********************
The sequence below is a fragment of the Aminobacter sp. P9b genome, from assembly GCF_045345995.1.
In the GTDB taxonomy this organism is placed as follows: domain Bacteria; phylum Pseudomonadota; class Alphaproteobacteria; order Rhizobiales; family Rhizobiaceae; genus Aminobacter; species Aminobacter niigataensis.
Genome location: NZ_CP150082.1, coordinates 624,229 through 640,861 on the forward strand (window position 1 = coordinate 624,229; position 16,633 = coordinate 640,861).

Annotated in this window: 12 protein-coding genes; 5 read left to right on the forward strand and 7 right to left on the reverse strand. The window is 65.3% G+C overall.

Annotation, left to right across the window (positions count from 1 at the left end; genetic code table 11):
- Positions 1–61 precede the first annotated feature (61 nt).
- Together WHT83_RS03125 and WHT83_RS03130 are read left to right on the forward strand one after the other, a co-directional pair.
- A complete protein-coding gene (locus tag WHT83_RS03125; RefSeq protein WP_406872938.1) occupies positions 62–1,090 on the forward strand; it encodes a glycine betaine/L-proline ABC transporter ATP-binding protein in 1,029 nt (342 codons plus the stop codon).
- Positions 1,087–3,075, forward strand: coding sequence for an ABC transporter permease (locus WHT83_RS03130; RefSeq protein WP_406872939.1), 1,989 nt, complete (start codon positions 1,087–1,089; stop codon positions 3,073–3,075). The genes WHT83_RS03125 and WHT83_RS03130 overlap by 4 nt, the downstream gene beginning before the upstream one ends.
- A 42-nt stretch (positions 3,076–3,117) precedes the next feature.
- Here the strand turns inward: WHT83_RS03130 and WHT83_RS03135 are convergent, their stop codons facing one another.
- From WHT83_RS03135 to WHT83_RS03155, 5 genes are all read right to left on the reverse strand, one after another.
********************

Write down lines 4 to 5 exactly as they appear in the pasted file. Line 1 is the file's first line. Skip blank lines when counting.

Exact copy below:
Annotated in this window: 12 protein-coding genes; 5 read left to right on the forward strand and 7 right to left on the reverse strand. The window is 65.3% G+C overall.

Annotation, left to right across the window (positions count from 1 at the left end; genetic code table 11):